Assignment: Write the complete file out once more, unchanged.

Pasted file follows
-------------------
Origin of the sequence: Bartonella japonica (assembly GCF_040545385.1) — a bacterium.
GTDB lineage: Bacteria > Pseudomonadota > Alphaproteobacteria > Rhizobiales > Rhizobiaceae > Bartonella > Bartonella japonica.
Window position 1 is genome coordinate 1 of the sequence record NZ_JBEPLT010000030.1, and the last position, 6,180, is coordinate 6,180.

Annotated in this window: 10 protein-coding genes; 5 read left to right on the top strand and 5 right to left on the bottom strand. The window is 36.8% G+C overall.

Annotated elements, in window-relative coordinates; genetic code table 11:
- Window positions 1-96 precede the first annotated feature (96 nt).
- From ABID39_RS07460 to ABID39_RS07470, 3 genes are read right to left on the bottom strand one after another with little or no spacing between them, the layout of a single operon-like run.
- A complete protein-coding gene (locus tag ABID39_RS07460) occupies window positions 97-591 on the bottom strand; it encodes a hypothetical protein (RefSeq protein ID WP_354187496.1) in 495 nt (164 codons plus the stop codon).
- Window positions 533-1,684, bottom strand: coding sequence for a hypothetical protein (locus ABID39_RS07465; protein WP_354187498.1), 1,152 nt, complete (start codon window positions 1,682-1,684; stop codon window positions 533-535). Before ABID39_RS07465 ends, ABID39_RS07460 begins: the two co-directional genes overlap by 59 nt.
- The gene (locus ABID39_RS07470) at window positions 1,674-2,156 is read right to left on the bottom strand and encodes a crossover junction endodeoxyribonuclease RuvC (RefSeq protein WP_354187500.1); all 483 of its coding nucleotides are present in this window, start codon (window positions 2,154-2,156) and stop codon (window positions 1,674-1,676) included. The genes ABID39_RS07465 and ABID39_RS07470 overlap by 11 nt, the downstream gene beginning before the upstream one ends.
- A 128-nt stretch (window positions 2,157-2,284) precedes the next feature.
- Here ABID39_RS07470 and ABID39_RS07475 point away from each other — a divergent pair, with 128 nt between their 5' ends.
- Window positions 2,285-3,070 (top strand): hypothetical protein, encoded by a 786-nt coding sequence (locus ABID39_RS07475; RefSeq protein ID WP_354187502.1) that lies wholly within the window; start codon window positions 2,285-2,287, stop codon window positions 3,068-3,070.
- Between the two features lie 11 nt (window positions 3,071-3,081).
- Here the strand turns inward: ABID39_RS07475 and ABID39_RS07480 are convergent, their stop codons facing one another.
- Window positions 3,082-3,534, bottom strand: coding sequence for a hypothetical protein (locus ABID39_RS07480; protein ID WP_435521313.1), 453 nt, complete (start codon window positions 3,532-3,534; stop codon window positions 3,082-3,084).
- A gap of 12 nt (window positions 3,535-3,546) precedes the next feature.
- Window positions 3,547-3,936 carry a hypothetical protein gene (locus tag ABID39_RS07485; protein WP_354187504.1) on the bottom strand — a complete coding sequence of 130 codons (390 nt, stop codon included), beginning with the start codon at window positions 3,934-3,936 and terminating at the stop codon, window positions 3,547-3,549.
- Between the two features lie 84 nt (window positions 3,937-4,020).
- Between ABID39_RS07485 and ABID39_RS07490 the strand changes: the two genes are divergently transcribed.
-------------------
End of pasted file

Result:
Origin of the sequence: Bartonella japonica (assembly GCF_040545385.1) — a bacterium.
GTDB lineage: Bacteria > Pseudomonadota > Alphaproteobacteria > Rhizobiales > Rhizobiaceae > Bartonella > Bartonella japonica.
Window position 1 is genome coordinate 1 of the sequence record NZ_JBEPLT010000030.1, and the last position, 6,180, is coordinate 6,180.

Annotated in this window: 10 protein-coding genes; 5 read left to right on the top strand and 5 right to left on the bottom strand. The window is 36.8% G+C overall.

Annotated elements, in window-relative coordinates; genetic code table 11:
- Window positions 1-96 precede the first annotated feature (96 nt).
- From ABID39_RS07460 to ABID39_RS07470, 3 genes are read right to left on the bottom strand one after another with little or no spacing between them, the layout of a single operon-like run.
- A complete protein-coding gene (locus tag ABID39_RS07460) occupies window positions 97-591 on the bottom strand; it encodes a hypothetical protein (RefSeq protein ID WP_354187496.1) in 495 nt (164 codons plus the stop codon).
- Window positions 533-1,684, bottom strand: coding sequence for a hypothetical protein (locus ABID39_RS07465; protein WP_354187498.1), 1,152 nt, complete (start codon window positions 1,682-1,684; stop codon window positions 533-535). Before ABID39_RS07465 ends, ABID39_RS07460 begins: the two co-directional genes overlap by 59 nt.
- The gene (locus ABID39_RS07470) at window positions 1,674-2,156 is read right to left on the bottom strand and encodes a crossover junction endodeoxyribonuclease RuvC (RefSeq protein WP_354187500.1); all 483 of its coding nucleotides are present in this window, start codon (window positions 2,154-2,156) and stop codon (window positions 1,674-1,676) included. The genes ABID39_RS07465 and ABID39_RS07470 overlap by 11 nt, the downstream gene beginning before the upstream one ends.
- A 128-nt stretch (window positions 2,157-2,284) precedes the next feature.
- Here ABID39_RS07470 and ABID39_RS07475 point away from each other — a divergent pair, with 128 nt between their 5' ends.
- Window positions 2,285-3,070 (top strand): hypothetical protein, encoded by a 786-nt coding sequence (locus ABID39_RS07475; RefSeq protein ID WP_354187502.1) that lies wholly within the window; start codon window positions 2,285-2,287, stop codon window positions 3,068-3,070.
- Between the two features lie 11 nt (window positions 3,071-3,081).
- Here the strand turns inward: ABID39_RS07475 and ABID39_RS07480 are convergent, their stop codons facing one another.
- Window positions 3,082-3,534, bottom strand: coding sequence for a hypothetical protein (locus ABID39_RS07480; protein ID WP_435521313.1), 453 nt, complete (start codon window positions 3,532-3,534; stop codon window positions 3,082-3,084).
- A gap of 12 nt (window positions 3,535-3,546) precedes the next feature.
- Window positions 3,547-3,936 carry a hypothetical protein gene (locus tag ABID39_RS07485; protein WP_354187504.1) on the bottom strand — a complete coding sequence of 130 codons (390 nt, stop codon included), beginning with the start codon at window positions 3,934-3,936 and terminating at the stop codon, window positions 3,547-3,549.
- Between the two features lie 84 nt (window positions 3,937-4,020).
- Between ABID39_RS07485 and ABID39_RS07490 the strand changes: the two genes are divergently transcribed.